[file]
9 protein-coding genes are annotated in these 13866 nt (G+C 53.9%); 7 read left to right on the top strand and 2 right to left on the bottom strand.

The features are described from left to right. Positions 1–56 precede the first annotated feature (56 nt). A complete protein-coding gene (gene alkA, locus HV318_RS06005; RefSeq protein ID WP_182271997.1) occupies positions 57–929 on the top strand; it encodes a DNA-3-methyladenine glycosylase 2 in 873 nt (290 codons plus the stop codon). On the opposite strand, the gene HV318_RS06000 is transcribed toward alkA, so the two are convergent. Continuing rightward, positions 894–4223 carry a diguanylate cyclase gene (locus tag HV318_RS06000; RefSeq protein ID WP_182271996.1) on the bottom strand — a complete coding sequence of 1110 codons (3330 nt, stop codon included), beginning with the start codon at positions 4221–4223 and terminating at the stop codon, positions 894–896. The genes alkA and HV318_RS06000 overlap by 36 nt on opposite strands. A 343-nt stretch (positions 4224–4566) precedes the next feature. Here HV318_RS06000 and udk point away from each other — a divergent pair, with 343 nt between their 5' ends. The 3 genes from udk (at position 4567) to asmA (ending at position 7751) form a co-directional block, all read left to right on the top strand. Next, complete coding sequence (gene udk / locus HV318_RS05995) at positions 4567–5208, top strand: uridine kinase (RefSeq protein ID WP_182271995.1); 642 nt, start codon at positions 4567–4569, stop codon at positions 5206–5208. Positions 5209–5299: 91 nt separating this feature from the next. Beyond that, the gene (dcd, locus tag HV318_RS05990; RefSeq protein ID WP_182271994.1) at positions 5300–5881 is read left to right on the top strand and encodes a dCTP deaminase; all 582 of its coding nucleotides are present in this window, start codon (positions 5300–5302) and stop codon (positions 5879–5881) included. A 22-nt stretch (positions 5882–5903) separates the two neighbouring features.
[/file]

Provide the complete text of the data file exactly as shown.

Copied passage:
9 protein-coding genes are annotated in these 13866 nt (G+C 53.9%); 7 read left to right on the top strand and 2 right to left on the bottom strand.

The features are described from left to right. Positions 1–56 precede the first annotated feature (56 nt). A complete protein-coding gene (gene alkA, locus HV318_RS06005; RefSeq protein ID WP_182271997.1) occupies positions 57–929 on the top strand; it encodes a DNA-3-methyladenine glycosylase 2 in 873 nt (290 codons plus the stop codon). On the opposite strand, the gene HV318_RS06000 is transcribed toward alkA, so the two are convergent. Continuing rightward, positions 894–4223 carry a diguanylate cyclase gene (locus tag HV318_RS06000; RefSeq protein ID WP_182271996.1) on the bottom strand — a complete coding sequence of 1110 codons (3330 nt, stop codon included), beginning with the start codon at positions 4221–4223 and terminating at the stop codon, positions 894–896. The genes alkA and HV318_RS06000 overlap by 36 nt on opposite strands. A 343-nt stretch (positions 4224–4566) precedes the next feature. Here HV318_RS06000 and udk point away from each other — a divergent pair, with 343 nt between their 5' ends. The 3 genes from udk (at position 4567) to asmA (ending at position 7751) form a co-directional block, all read left to right on the top strand. Next, complete coding sequence (gene udk / locus HV318_RS05995) at positions 4567–5208, top strand: uridine kinase (RefSeq protein ID WP_182271995.1); 642 nt, start codon at positions 4567–4569, stop codon at positions 5206–5208. Positions 5209–5299: 91 nt separating this feature from the next. Beyond that, the gene (dcd, locus tag HV318_RS05990; RefSeq protein ID WP_182271994.1) at positions 5300–5881 is read left to right on the top strand and encodes a dCTP deaminase; all 582 of its coding nucleotides are present in this window, start codon (positions 5300–5302) and stop codon (positions 5879–5881) included. A 22-nt stretch (positions 5882–5903) separates the two neighbouring features.